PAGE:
UNIQUE CHARITY PROJECT BOOSTS LOCALLY-SOURCED FOOD

A UNIQUE farm shop that has forged a new bond between agriculture and shoppers, whilst returning every penny it makes to charity, is marking its fifth anniversary.

Fodder, in Harrogate, North Yorkshire, has blazed a trail for bringing locally-sourced food to consumers direct from farmers and artisan producers – and its example is being followed by farm shops not only from across Britain, but from Australia and Canada.

The shop was set up in the wake of the devastating foot-and-mouth crisis that decimated farming in large parts of the country and led to the mass slaughter of animals.

Turnover is now set to hit £10m, and every penny of profit is returned to the charity that set Fodder up, the Yorkshire Agricultural Society, which stages the Great Yorkshire Show – England’s largest rural showcase – every July.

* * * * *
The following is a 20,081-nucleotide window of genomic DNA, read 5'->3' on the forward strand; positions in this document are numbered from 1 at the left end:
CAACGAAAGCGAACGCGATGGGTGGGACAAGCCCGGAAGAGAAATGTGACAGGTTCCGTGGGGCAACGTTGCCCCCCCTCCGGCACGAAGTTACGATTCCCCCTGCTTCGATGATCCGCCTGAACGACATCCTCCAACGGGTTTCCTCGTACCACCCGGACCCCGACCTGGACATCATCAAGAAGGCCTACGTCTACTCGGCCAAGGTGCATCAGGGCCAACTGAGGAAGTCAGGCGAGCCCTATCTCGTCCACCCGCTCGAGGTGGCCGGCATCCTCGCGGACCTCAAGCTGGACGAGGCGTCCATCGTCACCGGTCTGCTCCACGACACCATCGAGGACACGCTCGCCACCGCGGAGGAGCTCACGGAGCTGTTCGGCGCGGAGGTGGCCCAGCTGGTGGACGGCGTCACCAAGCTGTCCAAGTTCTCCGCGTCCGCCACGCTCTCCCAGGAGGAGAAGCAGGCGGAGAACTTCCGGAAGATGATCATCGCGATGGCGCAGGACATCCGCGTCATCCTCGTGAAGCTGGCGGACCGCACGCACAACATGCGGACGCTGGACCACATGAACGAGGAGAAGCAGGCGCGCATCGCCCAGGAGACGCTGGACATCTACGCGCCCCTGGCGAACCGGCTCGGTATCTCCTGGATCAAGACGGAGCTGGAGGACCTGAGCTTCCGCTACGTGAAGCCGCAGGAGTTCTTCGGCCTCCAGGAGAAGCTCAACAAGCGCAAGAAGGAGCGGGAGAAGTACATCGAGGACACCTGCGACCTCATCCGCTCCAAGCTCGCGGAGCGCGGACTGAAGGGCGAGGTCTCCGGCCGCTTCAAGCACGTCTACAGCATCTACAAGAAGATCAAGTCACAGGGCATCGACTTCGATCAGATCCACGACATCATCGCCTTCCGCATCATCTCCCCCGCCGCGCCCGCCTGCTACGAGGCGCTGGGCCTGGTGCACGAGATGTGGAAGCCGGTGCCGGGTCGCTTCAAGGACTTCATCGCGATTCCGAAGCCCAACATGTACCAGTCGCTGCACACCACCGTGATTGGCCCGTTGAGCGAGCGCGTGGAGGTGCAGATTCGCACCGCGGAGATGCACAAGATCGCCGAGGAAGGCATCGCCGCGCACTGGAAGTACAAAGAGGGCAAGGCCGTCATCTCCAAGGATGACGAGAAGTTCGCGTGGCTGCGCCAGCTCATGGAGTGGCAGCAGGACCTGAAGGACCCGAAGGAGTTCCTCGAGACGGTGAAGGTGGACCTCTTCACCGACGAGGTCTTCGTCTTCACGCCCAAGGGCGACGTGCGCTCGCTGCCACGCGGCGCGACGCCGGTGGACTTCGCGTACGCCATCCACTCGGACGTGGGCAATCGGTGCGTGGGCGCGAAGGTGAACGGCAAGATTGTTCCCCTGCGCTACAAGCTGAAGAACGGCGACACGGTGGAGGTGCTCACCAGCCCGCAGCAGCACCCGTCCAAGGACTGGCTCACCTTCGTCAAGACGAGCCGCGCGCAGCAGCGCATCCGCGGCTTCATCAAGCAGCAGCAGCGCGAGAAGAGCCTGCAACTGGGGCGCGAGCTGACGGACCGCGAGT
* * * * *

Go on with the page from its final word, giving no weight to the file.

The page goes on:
The shop is the only one of its kind in the country and its innovative approach to bringing local food and consumers together is a great British farming success story, being recognised in national awards for both its approach to retailing and the green credentials of its building.

Farmers and Fodder have a mutually supportive relationship, and the shop has boosted the fortunes of rural communities in Yorkshire. It has also forged close community links within Harrogate – all leftover produce is donated to the Harrogate Homeless Project.

The shop and its cafe, at the Great Yorkshire Showground, opened its doors on 17 June 2009 with the twin aims of showcasing the very best of the county’s produce – and proving it is affordable for customers to buy locally-sourced food and support agriculture.

It was born out of the 2001 foot-and-mouth crisis, which convinced the Yorkshire Agricultural Society that the region needed a central focus for farming. It embarked on building a £5.1m Regional Agricultural Centre to bring rural organisations together under one roof.